The War in East Africa 1939-1943 Book Review
|Date of Review||April 2016||Title||The War in East Africa 1939-1943|
|Author||John Grehan, Martin Mace||Publisher||Pen & Sword|
|Format||253 pages, hardbound||MSRP (USD)||$39.95|
The liberation of Ethiopia during World War II helped incubate Allied strategy, tactics and technology that eventually defeated Axis powers.
The seizure of Madagascar – Operation Ironclad – also secured the western Indian Ocean from enemy encroachment.
Now Pen & Sword chronicles both campaigns through official documentation in The War in East Africa 1939-1943 – part of the publisher’s “Despatches [Dispatches] from the Front” series, available in North America from Casemate.
Contents commence with Gen Sir Archibald P Wavell’s 18-page dispatch on Fascist Italy’s conquest of British Somaliland – Mussolini’s only strategic victory of the war. His second summary on Ethiopian operations, November 1940 to July 1941, follows. This consumes the bulk of the book – 153 of 253 pages – and includes Lt Gen Sir William Platt’s and Lt Gen Alan B Cunningham’s after-action accounts.
All condense East African combat chronology through major skirmishes and battles – including Massawa, Keren, Debra Tabor, Gondor, Debra Markos and Addis Abeba [sic: Ababa].
Familiar personalities also emerge. You’ll meet, for instance, Orde Wingate – and the legendary Gideon Force. Wingate’s innovations helped sow the seeds of today’s asymmetrical and irregular warfare practices.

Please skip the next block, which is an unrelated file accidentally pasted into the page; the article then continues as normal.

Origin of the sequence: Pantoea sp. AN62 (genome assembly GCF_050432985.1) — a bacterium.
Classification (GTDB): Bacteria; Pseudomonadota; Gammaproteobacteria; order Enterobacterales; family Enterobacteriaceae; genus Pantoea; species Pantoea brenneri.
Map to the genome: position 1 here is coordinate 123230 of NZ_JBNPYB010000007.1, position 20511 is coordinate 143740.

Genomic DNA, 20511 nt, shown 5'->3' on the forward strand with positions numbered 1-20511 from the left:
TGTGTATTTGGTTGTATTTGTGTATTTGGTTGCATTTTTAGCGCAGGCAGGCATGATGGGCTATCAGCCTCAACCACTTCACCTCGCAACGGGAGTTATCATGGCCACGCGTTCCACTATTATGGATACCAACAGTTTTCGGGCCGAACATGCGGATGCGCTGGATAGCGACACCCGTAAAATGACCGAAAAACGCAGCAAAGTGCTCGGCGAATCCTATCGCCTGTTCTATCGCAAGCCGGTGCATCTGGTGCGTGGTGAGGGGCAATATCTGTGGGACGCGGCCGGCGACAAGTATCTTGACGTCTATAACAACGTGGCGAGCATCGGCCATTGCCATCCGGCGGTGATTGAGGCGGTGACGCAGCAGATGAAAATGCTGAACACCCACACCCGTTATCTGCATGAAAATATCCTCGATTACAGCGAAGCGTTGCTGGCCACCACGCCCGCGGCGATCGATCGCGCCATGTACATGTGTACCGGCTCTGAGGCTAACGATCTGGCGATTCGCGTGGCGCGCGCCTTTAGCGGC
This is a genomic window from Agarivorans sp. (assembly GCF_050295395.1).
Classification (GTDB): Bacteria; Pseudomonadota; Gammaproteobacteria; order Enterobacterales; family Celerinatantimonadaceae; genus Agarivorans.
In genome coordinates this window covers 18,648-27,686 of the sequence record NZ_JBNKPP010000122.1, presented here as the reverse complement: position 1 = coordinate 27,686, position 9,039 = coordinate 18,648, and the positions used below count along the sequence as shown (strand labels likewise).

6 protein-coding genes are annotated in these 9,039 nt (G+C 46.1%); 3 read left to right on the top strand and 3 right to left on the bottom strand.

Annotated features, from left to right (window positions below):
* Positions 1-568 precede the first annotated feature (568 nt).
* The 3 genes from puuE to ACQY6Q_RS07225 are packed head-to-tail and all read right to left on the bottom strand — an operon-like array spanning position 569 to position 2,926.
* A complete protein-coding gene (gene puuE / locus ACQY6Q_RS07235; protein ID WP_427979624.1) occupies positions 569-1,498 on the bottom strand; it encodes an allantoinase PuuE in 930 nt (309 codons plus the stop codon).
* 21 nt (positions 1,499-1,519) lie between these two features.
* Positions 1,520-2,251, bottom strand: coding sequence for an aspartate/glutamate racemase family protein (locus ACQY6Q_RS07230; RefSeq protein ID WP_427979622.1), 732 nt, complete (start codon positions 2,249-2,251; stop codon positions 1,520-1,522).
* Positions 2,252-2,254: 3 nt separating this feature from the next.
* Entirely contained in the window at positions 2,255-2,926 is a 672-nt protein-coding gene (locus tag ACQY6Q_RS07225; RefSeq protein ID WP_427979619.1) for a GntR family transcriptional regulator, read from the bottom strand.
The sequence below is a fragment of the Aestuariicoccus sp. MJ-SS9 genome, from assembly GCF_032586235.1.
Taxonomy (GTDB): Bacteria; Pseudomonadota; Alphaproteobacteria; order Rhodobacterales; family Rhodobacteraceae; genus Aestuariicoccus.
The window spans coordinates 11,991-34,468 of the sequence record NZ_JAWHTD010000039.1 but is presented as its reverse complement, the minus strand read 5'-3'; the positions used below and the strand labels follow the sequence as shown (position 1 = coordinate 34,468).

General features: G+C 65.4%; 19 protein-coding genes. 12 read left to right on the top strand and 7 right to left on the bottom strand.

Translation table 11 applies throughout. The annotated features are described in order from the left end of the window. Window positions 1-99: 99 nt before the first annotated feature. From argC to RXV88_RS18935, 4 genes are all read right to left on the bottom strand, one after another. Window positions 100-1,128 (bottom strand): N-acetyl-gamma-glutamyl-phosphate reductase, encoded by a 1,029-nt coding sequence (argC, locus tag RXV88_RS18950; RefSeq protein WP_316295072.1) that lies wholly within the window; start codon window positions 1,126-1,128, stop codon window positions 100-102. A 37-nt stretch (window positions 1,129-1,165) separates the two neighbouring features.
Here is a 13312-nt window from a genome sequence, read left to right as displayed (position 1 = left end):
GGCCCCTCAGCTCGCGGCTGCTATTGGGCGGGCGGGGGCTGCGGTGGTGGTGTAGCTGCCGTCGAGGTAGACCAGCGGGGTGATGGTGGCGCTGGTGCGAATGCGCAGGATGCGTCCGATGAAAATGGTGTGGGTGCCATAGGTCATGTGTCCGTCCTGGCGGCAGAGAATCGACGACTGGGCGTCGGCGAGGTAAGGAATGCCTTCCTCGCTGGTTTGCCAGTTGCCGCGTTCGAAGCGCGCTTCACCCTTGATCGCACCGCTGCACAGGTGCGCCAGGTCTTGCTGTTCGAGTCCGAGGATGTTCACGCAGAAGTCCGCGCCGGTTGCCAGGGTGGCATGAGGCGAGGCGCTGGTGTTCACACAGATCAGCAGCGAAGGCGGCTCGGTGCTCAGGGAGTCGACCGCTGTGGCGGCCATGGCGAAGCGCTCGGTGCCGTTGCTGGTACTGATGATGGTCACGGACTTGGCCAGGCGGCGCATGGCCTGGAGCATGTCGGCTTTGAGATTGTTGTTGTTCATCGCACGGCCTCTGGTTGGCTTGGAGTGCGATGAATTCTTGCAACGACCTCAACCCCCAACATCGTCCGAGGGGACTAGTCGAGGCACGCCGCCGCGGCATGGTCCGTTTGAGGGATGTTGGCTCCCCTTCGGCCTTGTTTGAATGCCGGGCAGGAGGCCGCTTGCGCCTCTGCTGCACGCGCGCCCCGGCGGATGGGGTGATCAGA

Politics played roles, too. British commanders juggled Commonwealth contributions, Ethiopian forces and international considerations. Here, notes on the kabuki dance between victorious Allied forces in Ethiopia and blockaded, Vichy-ruled French Somaliland proved particularly intriguing.
Liberation of Ethiopia and conquest of former Italian colonies brought a brief period of pacification. And occupying forces juggled issues like reconstruction, repatriation, embusqués and essential services.
But conflict in the Pacific renewed “the threat of war to the East African coast.” And operations against Madagascar soon aimed at eliminating possible Vichy collusion with Japan.
That’s where the last two sections of this useful study continue: dual dispatches by Lt Gen Platt (East Africa, July 1941 to January 1943) and Rear Adm E N Syfret (the Capture of Diego Suarez during Operation Ironclad).
Some concerns intrude. Explanatory apparatus – like footnotes or glossaries – would help. What, for instance, are “‘I’ tanks”? Infantry tanks? And would novices know what “M.T.” and “O.P.” mean? The book’s only annotations, in fact, appear in Lt Gen R G Sturges’ addendum to Rear Adm E N Syfret’s dispatch.
Additionally, why no maps for geographic perspectives on action accounts? And how about some official documentation on the fascinating roles of Allied and enemy air assets in East Africa and Madagascar? Only occasional comments – and one lone appendix – note airpower contributions.
None of this, however, detracts from the value of this book. Most people – including World War II enthusiasts – don’t realize that Addis Ababa was the first Allied capital liberated during the conflict.
Learn how – through the prism of these official dispatches.
With thanks to Casemate for the review copy.